The advertisement for the football match had mentioned ‘the cause now in hand’. It was now clear that ‘the cause’ had nothing to do with who had possession of the ball.
The fencing was stacked, ready to be put up as soon as the last harvest had been cleared from the open fields of West Haddon. That fencing was a clear symbol of the changes about to be imposed on the community.
But was it a spontaneous outpouring of public feeling? Or was it an orchestrated event by a few individuals, using that public feeling for their own ends? The local Justices of the Peace were not about to let this challenge to the authority of the landowning classes go unpunished…
What public houses were there in West Haddon in 1765?
John West was the third generation of his family to own The Crown, but its current frontage was probably not in existence until after his death in 1824. In 1765 it probably looked more like this two-storied current building, formerly Hopwell’s on High Street.
The Sheaf Inn had changed hands in 1750, when the deeds described it as ‘the sign of The Cock’. Elizabeth Tarry was in negotiations to sell it to Stephen Warren, a baker, following the death of her husband John in 1762, The sale went through in the month following the riot.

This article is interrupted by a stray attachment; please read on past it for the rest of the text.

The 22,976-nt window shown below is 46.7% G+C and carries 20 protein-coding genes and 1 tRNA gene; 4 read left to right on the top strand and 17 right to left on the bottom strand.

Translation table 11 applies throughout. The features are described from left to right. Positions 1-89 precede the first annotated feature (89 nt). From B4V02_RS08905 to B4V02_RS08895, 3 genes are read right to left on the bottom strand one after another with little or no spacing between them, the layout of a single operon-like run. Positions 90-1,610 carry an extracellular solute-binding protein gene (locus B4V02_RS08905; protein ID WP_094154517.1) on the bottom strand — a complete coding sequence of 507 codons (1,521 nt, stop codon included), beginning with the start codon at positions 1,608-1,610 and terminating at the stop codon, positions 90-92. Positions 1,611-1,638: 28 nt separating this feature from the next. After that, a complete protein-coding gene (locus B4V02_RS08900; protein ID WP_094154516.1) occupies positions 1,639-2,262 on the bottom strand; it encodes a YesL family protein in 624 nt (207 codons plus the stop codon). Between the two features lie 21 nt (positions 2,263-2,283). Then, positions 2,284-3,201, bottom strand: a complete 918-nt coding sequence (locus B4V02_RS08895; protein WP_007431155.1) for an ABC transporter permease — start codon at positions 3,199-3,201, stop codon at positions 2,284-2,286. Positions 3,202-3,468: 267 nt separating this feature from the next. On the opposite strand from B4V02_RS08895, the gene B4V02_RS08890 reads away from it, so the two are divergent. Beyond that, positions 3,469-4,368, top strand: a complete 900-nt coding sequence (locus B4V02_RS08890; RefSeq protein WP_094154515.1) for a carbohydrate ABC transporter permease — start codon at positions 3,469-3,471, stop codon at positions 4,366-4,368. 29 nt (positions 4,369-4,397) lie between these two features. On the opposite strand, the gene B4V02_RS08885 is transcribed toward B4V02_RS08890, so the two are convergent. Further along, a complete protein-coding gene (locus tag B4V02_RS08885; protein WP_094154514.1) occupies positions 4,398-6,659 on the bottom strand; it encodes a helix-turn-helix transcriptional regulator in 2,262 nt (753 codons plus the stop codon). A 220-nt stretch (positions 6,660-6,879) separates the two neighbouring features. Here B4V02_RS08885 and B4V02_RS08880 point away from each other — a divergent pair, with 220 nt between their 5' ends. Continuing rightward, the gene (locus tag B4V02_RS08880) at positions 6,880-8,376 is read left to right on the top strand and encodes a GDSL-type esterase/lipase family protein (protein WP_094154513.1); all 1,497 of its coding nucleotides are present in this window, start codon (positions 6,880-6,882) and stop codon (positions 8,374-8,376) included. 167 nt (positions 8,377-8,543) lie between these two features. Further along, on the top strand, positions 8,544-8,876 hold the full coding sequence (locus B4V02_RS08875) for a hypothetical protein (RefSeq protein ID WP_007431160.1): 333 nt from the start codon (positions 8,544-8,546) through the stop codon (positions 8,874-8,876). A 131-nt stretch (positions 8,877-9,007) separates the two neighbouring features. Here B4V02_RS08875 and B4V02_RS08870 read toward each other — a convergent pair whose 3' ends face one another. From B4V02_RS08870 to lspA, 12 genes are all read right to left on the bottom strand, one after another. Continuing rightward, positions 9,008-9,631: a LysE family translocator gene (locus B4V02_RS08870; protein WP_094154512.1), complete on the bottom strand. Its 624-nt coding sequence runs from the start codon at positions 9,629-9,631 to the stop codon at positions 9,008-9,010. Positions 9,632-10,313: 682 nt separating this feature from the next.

There is evidence for the existence of The Spread Eagle, in Station Road, in the 1790s. It may well have been in business already by 1765 and is depicted in the old postcard below.
Another widow, Mary Burbidge, ran the Red Lion after her husband’s death in 1757 until 1791 when it closed down. But where was it? One theory has already bitten the dust following the discovery of some property deeds. It was almost certainly in West End, High St or Northampton Rd. If you own property in any of those streets, your deeds may hold clues to the Red Lion’s location – please get in touch!
But what about the football match?
In the 18th century a football match wasn’t the organised affair it is today, but a much looser free-for-all, offering good business to anyone selling alcohol.
But was a football game really the point of that advertisement?
June 1st, 1765. The village sheep have been driven down to the Washbrook to clean their fleeces before the sheep-shearing begins…
In the village, Richard Beale and John Fisher are just two of the many weavers working in small workshops or the living rooms of their cottages. There is birdsong and the scent of lilac on the air. As their feet work the treadles and they throw their shuttles back and forth, their fabric grows. As does a sense of unrest and apprehension as they contemplate the loss of a landscape they know and have come to depend on.
The Enclosure Commissioners have set the surveyors to work, dividing up the open fields of the parish to make separate, self-contained farms. Richard and John aren’t sure what to expect. What they don’t know is that, in a couple of months, they will both face prison…